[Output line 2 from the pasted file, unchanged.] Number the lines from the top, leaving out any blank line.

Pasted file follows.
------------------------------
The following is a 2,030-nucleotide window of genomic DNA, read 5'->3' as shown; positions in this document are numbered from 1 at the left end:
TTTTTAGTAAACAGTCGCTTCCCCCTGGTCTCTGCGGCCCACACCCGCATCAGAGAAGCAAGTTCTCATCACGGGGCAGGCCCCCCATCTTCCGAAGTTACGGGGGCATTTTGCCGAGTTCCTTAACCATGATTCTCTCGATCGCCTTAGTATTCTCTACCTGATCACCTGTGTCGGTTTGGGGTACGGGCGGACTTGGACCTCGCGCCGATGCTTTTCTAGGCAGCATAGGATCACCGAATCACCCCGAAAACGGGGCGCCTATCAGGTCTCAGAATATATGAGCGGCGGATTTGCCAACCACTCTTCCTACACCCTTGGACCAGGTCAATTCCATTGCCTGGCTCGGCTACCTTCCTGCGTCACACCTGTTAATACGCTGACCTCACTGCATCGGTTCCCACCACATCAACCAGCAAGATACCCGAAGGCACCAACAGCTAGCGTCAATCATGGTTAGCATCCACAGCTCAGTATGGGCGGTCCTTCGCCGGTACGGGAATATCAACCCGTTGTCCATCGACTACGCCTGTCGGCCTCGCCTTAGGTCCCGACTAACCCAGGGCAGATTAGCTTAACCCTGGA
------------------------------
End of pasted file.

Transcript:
TTTTTAGTAAACAGTCGCTTCCCCCTGGTCTCTGCGGCCCACACCCGCATCAGAGAAGCAAGTTCTCATCACGGGGCAGGCCCCCCATCTTCCGAAGTTACGGGGGCATTTTGCCGAGTTCCTTAACCATGATTCTCTCGATCGCCTTAGTATTCTCTACCTGATCACCTGTGTCGGTTTGGGGTACGGGCGGACTTGGACCTCGCGCCGATGCTTTTCTAGGCAGCATAGGATCACCGAATCACCCCGAAAACGGGGCGCCTATCAGGTCTCAGAATATATGAGCGGCGGATTTGCCAACCACTCTTCCTACACCCTTGGACCAGGTCAATTCCATTGCCTGGCTCGGCTACCTTCCTGCGTCACACCTGTTAATACGCTGACCTCACTGCATCGGTTCCCACCACATCAACCAGCAAGATACCCGAAGGCACCAACAGCTAGCGTCAATCATGGTTAGCATCCACAGCTCAGTATGGGCGGTCCTTCGCCGGTACGGGAATATCAACCCGTTGTCCATCGACTACGCCTGTCGGCCTCGCCTTAGGTCCCGACTAACCCAGGGCAGATTAGCTTAACCCTGGA